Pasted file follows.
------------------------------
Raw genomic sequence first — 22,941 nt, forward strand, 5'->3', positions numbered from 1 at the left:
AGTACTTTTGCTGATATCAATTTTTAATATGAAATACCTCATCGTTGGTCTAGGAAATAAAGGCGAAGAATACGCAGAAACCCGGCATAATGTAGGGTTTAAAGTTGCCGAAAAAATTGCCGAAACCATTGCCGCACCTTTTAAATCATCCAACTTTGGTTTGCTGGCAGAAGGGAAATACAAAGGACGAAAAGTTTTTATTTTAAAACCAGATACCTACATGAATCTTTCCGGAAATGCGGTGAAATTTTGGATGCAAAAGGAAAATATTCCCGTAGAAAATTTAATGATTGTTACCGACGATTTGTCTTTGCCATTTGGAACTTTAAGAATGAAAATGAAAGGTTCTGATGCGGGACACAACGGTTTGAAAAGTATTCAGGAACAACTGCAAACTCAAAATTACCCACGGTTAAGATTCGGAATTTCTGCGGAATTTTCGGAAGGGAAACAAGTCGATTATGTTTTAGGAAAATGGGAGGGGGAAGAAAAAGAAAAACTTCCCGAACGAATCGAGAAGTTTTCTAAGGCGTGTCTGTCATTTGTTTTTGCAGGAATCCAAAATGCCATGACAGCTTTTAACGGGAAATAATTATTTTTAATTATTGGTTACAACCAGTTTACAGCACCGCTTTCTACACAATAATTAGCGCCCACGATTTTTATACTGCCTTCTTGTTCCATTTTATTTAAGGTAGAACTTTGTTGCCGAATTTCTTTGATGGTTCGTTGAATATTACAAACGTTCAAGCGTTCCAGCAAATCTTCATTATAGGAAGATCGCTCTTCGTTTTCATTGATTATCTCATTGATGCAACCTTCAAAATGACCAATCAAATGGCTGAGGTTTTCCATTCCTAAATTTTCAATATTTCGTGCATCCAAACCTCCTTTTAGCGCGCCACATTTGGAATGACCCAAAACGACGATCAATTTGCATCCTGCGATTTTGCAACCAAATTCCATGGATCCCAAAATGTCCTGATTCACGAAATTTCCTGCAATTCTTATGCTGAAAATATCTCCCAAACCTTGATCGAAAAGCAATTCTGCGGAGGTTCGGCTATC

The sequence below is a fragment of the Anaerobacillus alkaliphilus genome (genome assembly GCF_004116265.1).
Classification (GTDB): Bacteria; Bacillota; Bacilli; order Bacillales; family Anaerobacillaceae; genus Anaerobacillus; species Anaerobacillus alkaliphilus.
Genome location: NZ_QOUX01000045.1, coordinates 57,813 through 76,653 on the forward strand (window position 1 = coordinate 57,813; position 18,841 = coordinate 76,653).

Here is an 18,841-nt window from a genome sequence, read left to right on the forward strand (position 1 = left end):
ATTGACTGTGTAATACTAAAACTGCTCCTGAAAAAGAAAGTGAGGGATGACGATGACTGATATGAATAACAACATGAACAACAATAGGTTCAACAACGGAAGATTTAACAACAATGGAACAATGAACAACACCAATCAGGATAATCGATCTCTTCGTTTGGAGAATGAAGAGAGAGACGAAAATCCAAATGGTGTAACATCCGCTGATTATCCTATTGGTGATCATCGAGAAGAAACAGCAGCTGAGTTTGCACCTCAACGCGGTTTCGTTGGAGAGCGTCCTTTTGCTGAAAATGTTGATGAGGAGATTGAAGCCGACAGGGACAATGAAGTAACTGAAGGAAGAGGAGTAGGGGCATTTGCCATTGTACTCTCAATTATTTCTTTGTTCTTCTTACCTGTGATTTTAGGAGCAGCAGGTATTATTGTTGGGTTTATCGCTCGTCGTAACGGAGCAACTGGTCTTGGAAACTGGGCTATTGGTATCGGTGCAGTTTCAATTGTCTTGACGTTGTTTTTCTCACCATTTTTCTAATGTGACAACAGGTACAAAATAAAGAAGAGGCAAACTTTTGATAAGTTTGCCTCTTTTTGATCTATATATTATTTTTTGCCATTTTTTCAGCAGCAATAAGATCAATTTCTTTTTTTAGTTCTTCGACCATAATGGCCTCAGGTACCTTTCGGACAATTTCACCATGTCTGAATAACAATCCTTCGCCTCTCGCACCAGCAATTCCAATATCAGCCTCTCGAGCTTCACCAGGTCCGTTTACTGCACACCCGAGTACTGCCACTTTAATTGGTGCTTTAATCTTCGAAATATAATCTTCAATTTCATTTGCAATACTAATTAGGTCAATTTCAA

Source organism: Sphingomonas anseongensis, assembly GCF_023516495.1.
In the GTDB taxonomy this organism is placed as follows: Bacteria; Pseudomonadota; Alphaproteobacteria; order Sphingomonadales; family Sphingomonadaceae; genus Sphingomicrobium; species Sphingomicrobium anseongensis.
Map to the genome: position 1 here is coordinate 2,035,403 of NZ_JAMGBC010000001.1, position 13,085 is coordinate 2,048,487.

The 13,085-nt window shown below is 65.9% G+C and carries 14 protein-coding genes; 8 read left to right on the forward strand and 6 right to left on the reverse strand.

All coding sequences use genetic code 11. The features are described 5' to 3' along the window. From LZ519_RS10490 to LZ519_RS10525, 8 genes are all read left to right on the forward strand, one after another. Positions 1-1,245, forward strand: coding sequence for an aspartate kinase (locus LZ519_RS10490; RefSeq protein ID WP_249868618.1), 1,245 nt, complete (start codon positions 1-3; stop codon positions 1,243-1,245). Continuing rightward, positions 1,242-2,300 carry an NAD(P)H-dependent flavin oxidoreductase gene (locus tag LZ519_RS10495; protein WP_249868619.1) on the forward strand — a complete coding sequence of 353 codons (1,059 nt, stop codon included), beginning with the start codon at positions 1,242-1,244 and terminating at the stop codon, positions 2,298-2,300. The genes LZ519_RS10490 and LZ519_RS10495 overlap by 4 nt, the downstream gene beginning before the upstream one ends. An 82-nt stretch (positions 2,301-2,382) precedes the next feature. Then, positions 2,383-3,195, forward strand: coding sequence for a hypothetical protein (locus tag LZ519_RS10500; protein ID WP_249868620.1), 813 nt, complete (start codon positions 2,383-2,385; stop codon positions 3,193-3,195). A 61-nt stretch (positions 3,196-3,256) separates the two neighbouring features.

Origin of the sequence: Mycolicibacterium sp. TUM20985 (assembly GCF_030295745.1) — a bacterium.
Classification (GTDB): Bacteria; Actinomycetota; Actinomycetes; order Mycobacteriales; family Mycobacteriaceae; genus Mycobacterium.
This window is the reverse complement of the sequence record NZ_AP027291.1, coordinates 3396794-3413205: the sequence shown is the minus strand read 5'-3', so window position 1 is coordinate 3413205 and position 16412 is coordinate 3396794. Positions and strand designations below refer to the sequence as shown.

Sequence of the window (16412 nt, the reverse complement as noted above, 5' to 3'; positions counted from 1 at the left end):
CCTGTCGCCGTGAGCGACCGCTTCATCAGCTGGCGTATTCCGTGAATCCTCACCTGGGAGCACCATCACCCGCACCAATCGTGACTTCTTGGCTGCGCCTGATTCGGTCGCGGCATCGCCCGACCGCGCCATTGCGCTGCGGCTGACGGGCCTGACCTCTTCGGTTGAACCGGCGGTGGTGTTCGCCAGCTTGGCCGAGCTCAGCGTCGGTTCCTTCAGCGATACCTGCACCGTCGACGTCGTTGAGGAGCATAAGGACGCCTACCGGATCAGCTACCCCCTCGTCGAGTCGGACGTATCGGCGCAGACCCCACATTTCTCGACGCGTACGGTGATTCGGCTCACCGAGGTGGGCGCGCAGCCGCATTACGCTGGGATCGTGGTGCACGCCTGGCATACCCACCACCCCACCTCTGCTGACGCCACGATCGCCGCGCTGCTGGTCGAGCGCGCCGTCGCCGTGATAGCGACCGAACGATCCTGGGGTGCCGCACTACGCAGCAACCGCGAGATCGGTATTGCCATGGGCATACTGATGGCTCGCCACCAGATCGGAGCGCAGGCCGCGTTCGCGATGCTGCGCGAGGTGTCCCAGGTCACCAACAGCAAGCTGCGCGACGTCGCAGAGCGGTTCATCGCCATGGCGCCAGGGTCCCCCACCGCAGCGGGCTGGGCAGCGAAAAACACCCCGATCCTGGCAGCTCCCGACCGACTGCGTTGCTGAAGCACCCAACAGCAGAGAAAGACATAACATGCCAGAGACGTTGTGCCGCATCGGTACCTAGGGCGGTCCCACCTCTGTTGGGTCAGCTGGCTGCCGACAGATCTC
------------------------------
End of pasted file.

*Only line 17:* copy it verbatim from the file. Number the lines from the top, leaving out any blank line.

CCTGTCGCCGTGAGCGACCGCTTCATCAGCTGGCGTATTCCGTGAATCCTCACCTGGGAGCACCATCACCCGCACCAATCGTGACTTCTTGGCTGCGCCTGATTCGGTCGCGGCATCGCCCGACCGCGCCATTGCGCTGCGGCTGACGGGCCTGACCTCTTCGGTTGAACCGGCGGTGGTGTTCGCCAGCTTGGCCGAGCTCAGCGTCGGTTCCTTCAGCGATACCTGCACCGTCGACGTCGTTGAGGAGCATAAGGACGCCTACCGGATCAGCTACCCCCTCGTCGAGTCGGACGTATCGGCGCAGACCCCACATTTCTCGACGCGTACGGTGATTCGGCTCACCGAGGTGGGCGCGCAGCCGCATTACGCTGGGATCGTGGTGCACGCCTGGCATACCCACCACCCCACCTCTGCTGACGCCACGATCGCCGCGCTGCTGGTCGAGCGCGCCGTCGCCGTGATAGCGACCGAACGATCCTGGGGTGCCGCACTACGCAGCAACCGCGAGATCGGTATTGCCATGGGCATACTGATGGCTCGCCACCAGATCGGAGCGCAGGCCGCGTTCGCGATGCTGCGCGAGGTGTCCCAGGTCACCAACAGCAAGCTGCGCGACGTCGCAGAGCGGTTCATCGCCATGGCGCCAGGGTCCCCCACCGCAGCGGGCTGGGCAGCGAAAAACACCCCGATCCTGGCAGCTCCCGACCGACTGCGTTGCTGAAGCACCCAACAGCAGAGAAAGACATAACATGCCAGAGACGTTGTGCCGCATCGGTACCTAGGGCGGTCCCACCTCTGTTGGGTCAGCTGGCTGCCGACAGATCTC